Whiskey and Angels
Thunder peels down the canyons of cement, echoing from the edifices above, stern with the cold sunlight of another March afternoon. The Leathernecks were out in force today, or as Pointman, our dreadlocked Rastafarian warrior-poet would say, ‘on patrol’, as if lower Manhattan secretly harbored a hidden rice paddy or two, freshly remembered from his youth. Ironically, it was indeed Vietnam that drew us out of our toasty living rooms and into the crisp early spring day, although an observance ceremony at Veterans Plaza, and not some somnambulant Tet Offensive sprung from our leader’s teenage memories.
Perhaps it was the solemn nature of the occasion, or reading the letters home, carved in the Wall, from long dead boys stranded on the other side of the world, but we were all more jazzed up than usual afterwards, ready to drown those secondhand nightmares in bourbon and beer and overpriced cheeseburgers. We descended upon the Village like Khan and his Mongol hordes, albeit wreathed in motorcycle exhaust instead of the frozen breath of steppe-raised warhorses.
The afternoon slipped by like a child’s top, spinning faster, a blur of shots and irish car bombs and the sound of raw engines, the freeze frame image of tourists photographing us as we roared through Soho and Tribeca, hopping from one dive bar to another, slowly working our way down until nothing was left but rock bottom and the Brooklyn Bridge, welcoming us home. It was sometime just before that final call, nestled down in the Lower East Side, that I found myself bellied up to another darkwood polished bar, awash with Jack Daniels and perma-grin and the camaraderie of my brothers, and that was when she walked through the door.
In my favorite film noir movies, black and white and sophisticated shadows, that moment would have been frozen, the music stopping suddenly, the camera panning and moving in for that sudden close-up, the blur focusing on her angelic face, transfixed. Perfect. That never happens in real life, of course, but there I was, mesmerized, the shot glass mid-air, forgotten.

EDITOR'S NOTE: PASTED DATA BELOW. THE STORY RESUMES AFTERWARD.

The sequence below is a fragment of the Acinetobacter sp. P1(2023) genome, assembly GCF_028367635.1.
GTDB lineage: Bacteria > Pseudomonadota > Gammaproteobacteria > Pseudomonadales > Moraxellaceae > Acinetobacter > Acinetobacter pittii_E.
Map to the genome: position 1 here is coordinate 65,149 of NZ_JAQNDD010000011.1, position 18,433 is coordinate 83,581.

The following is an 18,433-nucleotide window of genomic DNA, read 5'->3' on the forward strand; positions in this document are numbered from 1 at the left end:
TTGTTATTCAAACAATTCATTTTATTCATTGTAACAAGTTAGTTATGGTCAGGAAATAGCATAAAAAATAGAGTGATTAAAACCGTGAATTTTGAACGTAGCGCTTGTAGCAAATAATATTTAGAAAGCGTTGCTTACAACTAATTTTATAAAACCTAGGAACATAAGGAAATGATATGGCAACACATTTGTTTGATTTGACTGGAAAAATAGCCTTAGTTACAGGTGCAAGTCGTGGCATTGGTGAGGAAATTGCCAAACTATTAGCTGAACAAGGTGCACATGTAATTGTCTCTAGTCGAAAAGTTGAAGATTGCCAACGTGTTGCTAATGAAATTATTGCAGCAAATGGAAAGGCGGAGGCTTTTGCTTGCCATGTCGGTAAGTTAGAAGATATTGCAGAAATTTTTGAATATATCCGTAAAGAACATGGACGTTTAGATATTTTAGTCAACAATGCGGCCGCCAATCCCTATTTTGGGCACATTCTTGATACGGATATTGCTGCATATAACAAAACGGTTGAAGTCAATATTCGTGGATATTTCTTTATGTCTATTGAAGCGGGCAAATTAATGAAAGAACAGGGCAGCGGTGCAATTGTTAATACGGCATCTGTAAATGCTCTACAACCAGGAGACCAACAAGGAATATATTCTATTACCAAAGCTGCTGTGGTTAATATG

She stood perfectly upright, poised, graceful, her delicately sculpted lips moving as she ordered a drink, her voice unheard by my dumbstruck ears, lost in the background music of the darkened bar. And then she smiled, and it was as if sunlight burst into that murky room, real sunlight, not that cruel echo of early spring that clothed the city like tarnished steel, but summer borne, full of life and hope, heavy with the smell of clover and the drone of drowsy bees, rich with the laughter of distant children. It was the kind of smile that makes you smile back, reflexively, even if you are not the subject of her conversation, the corner of your eyes crinkling helplessly, charmed.
I watched her the rest of the time we were there, between the jokes and the war stories with my brothers, stealing glances, amazed, hypnotized each time. Her hair was resplendent in the light from the window, and it was somehow perfect that the only patch of sunlight in the gloom would grace her thin, elfin face.
And then it was time to go. I had to say something, so I stumbled over and asked her name, and I think I smiled as she told me. I have no idea what I said in return, I can only hope it was something appropriate and gracious—hell, I may not have said anything at all, but only careened out of the door after the other Leathernecks.
But as we rode out across the bridge, the wind sharp now, cutting, as the sun dipped into the East River and the Saturday afternoon odyssey slipped into night, one thing kept repeating itself in my mind.
That, and the memory of that incredible smile, and the way it lit up that small dark room, somewhere in the back streets of the Lower East Side.